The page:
You may have attended several meetings and conferences and have seen several speakers using different presentation formats. And after attending these presentations, you might be wondering how a perfect PowerPoint presentation looks like. Does that sound familiar?
Well, several books and articles have been published to educate the readers about how to create an effective and creative presentation. But they don’t talk about any standard or universal format to make engaging presentations. To help presenters win more clients with their presentations, Guy Kawasaki introduces the 10/20/30 rule that helps structure and organize your business and marketing presentations and provides them a unified design and layout.
Let’s dig deeper into this rule!
How the 10/20/30 Rule Came into Existence?
After listening to hundreds of pitching ideas from entrepreneurs to get funds for their businesses, Guy Kawasaki, a former member of the original Mac team at Apple and currently working as the Silicon Valley venture capitalist, concluded that most of the pitches were crap. So, he thought of creating a universal presentation rule to help entrepreneurs pitch more effectively to venture capitalists. He came up with the 10/20/30 rule that completely transformed the PowerPoint presentation.
What Exactly is the 10/20/30 PowerPoint Rule?
The 10-20-30 rule states that a presentation should not have more than 10 slides, which must be presented within 20 minutes, and the font size should not be less than 30 points. By applying this rule, you can make your presentations more direct, memorable, and winning.
Check here what Guy Kawasaki has to say about his 10/20/30 rule.
The Rule in Detail:
10 PowerPoint Slides
The audience tends to pay more attention to the crisp, short, to-the-point, and visually engaging presentations. So, don’t bombard them with too many slides. According to this rule, 10 slides are enough to convey your message in a compelling manner. But refrain from stuffing these slides with heavy content.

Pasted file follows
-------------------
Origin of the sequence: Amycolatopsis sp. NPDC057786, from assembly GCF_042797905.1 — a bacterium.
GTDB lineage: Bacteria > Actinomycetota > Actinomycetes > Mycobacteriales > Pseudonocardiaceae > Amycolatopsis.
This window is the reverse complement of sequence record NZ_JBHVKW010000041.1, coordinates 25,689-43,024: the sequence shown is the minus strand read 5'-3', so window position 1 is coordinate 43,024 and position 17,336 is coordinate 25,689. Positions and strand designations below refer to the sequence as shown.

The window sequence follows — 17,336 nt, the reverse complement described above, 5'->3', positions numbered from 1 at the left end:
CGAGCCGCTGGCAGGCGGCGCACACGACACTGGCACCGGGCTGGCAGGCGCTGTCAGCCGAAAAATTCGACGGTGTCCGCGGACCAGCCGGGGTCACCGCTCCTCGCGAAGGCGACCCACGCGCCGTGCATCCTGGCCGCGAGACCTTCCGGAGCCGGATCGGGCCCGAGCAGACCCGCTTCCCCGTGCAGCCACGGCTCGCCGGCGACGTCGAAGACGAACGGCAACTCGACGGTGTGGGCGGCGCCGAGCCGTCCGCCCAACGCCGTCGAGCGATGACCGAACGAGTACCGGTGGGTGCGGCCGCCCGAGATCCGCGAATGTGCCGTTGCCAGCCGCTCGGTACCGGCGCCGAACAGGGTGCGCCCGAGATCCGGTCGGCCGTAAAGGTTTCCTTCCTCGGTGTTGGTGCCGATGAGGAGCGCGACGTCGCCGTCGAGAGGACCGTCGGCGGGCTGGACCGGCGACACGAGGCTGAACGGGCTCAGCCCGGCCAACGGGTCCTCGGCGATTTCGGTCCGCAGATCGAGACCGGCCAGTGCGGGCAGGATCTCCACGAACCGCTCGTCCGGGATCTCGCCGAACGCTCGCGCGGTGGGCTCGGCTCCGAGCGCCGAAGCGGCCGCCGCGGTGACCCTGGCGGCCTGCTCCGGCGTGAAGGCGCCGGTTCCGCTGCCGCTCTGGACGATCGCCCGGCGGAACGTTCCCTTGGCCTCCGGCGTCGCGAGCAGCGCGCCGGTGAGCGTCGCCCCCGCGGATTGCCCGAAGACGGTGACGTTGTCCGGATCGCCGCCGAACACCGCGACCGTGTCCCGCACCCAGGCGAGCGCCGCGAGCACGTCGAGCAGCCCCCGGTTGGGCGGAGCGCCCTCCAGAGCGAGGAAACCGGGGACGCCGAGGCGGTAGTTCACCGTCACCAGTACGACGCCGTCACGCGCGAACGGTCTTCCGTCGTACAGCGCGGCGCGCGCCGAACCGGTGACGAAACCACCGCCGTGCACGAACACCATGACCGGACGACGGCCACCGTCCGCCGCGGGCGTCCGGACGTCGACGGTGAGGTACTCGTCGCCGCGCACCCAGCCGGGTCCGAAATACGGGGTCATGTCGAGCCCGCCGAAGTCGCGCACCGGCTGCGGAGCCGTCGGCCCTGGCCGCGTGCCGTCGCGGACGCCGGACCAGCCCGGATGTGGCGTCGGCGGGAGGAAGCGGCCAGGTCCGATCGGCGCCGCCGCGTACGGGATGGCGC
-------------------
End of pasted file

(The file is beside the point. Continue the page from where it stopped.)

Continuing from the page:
Guy Kawasaki proposed the following 10 slides for the venture capitalists:
- Title – As per the topic, provide a suitable name/title to your presentation.
- Problem/Opportunity – Illustrate the opportunities that you are providing or the pain points you are resolving.
- Value Proposition – Explain the value that you will be delivering through your solutions.
- Underlying Magic – Explain the secret recipe of your product or the technology you are using to make the difference.
- Business Plan – Describe where you want to take your business and how.
- Go-to-Market Plan – Explain the marketing strategy that you will implement to take your product to the market.
- Competitive Analysis – Showcase the strengths and weaknesses of potential and current competitors.
- Management Team – Showcase the key members of your management team, such as the Board of Directors, advisors, investors, etc.
- Financial Projections and Key Metrics – Explain future revenues and expenses as well as key metrics to measure financial performance.
- Current Status, Accomplishments to Date, Timeline, and Use of Funds – Explain the achievements, current status of the product, and how the money will be utilized.
20 Minutes Presentation
As the attention span of the audience is narrowing, the presentation should not last more than 20 minutes. The lengthy presentations will make your audience lose interest. A 20-minute speech, on the other hand, will help the presenter include only relevant and important information and deliver the presentation with precision and efficacy.
The perfect 20-minute presentation is structured this way –
- Introduction – 1 minute
- Talk about the problem/ask a question – 4 minutes
- Main body – 13 minutes
- Conclusion – 2 minutes
Watch how beautifully Sir Ken Robinson, a British author, speaker and international advisor on education, summed up his presentation within 20 minutes.
30 Font Size
More text is more convincing – it’s a myth. Keep the size of the fonts 30 in your presentations to include only important points. A font size lesser than this will negatively impact the readability. Contrary to this, the font size of more than 30 will compel the audience to focus more on what has been written on slides than what is being said.
Is the 10/20/30 PowerPoint Rule Relevant in Today’s Context?
Though this rule has been criticized by many people who have a habit of loading the slides with loads of text, this rule has been highly appreciated by marketers for creating a powerful presentation.
Each element of this rule works in tandem with other elements. Including 10 slides means you need to include only relevant points. A 20-minute time helps you deliver only important information. 30-point font lets you inculcate key points. In a nutshell, the rule emphasizes on keeping the audience hooked through the valuable information that they want to take away.
What’s your opinion about this rule? Do let us know your thoughts in the “Comment” section. If you like the blog post, do share it on your social media handles.